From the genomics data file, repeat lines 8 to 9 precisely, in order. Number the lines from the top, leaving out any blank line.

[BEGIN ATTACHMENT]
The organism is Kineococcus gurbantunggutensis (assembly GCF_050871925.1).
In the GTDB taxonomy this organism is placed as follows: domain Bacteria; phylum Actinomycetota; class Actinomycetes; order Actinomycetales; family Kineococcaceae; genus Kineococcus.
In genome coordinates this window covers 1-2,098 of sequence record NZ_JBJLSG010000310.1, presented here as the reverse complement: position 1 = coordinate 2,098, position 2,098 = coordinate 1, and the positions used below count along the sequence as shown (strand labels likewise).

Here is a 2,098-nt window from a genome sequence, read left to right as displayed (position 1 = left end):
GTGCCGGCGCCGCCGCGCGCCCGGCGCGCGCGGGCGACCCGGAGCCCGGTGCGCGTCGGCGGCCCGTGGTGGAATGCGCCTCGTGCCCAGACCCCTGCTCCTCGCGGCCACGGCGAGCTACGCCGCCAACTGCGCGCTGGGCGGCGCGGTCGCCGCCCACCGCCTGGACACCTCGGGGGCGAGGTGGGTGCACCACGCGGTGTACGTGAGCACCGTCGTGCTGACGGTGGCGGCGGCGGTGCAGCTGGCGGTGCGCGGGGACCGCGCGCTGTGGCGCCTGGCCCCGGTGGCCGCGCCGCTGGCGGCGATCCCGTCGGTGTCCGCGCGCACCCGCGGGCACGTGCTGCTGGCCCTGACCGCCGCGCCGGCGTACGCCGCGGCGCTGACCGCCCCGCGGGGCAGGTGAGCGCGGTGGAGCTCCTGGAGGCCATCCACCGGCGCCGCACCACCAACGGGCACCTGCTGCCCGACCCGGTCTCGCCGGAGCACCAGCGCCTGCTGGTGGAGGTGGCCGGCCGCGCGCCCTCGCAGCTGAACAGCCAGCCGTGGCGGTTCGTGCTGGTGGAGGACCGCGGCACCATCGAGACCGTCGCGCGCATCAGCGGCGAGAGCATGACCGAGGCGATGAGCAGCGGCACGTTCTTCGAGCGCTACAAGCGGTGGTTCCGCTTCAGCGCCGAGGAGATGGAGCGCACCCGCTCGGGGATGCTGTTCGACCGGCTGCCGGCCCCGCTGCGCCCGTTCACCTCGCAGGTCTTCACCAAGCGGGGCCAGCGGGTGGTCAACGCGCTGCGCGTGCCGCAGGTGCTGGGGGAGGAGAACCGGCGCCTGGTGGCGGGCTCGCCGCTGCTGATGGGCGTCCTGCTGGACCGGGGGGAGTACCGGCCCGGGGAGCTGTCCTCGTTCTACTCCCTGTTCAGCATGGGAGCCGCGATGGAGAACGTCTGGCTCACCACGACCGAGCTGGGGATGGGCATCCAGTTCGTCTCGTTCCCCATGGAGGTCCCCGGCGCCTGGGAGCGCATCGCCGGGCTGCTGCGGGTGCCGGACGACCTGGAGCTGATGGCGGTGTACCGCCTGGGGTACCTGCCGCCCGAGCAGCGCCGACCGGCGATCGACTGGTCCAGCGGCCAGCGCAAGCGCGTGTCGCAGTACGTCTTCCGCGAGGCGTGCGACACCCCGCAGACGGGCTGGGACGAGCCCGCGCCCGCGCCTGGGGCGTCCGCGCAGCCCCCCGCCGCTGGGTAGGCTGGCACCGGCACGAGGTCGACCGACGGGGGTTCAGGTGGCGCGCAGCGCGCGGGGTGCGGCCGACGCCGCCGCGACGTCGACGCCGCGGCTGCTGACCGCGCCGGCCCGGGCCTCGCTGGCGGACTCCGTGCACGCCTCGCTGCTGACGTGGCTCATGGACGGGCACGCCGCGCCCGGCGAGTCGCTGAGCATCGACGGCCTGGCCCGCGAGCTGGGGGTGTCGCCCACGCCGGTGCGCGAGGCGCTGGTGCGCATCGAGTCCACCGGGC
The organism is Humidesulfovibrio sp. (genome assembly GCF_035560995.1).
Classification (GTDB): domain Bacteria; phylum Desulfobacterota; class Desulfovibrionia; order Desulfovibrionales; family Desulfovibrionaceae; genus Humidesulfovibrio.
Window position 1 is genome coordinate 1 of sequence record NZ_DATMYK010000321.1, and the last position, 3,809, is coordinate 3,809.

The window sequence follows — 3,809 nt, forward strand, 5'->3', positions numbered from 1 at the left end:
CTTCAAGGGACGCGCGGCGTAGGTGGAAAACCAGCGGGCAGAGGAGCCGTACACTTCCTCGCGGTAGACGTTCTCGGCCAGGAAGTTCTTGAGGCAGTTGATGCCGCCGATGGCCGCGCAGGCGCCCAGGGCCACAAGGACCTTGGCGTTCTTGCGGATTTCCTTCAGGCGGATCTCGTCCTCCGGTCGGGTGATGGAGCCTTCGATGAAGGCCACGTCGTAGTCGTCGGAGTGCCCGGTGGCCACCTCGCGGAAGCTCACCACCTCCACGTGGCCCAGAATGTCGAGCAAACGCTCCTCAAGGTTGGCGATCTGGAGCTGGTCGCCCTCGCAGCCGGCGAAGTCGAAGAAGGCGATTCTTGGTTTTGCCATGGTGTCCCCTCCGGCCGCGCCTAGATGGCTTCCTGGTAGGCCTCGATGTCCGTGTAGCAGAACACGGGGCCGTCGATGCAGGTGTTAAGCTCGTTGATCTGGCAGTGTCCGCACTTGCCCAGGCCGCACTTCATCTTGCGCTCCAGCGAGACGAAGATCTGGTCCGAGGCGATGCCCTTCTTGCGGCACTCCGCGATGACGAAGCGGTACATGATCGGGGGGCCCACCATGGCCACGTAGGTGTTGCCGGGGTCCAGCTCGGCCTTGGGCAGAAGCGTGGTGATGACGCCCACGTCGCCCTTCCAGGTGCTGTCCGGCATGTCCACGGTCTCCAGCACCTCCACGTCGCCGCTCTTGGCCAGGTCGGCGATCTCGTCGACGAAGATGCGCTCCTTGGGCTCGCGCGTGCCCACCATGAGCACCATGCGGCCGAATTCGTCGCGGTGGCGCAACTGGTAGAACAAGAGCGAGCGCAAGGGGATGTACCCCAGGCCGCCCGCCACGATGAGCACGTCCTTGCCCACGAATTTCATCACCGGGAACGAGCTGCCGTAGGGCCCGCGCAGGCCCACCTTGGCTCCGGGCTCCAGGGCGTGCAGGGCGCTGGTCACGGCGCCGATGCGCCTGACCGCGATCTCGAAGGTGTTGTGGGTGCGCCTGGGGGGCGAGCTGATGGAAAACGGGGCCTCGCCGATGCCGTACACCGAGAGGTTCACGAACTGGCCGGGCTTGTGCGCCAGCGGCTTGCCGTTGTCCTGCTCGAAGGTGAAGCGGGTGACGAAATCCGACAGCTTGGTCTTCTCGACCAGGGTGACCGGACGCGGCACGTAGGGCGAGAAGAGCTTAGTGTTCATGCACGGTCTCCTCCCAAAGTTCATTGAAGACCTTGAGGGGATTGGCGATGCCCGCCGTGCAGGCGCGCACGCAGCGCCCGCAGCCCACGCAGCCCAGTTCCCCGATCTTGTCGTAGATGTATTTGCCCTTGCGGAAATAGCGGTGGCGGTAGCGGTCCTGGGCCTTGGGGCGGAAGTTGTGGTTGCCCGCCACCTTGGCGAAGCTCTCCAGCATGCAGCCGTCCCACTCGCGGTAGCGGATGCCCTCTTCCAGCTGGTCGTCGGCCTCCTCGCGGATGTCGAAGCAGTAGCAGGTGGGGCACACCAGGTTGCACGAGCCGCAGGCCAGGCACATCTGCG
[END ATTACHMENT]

Window position 1 is genome coordinate 1 of sequence record NZ_DATMYK010000321.1, and the last position, 3,809, is coordinate 3,809.

The window sequence follows — 3,809 nt, forward strand, 5'->3', positions numbered from 1 at the left end: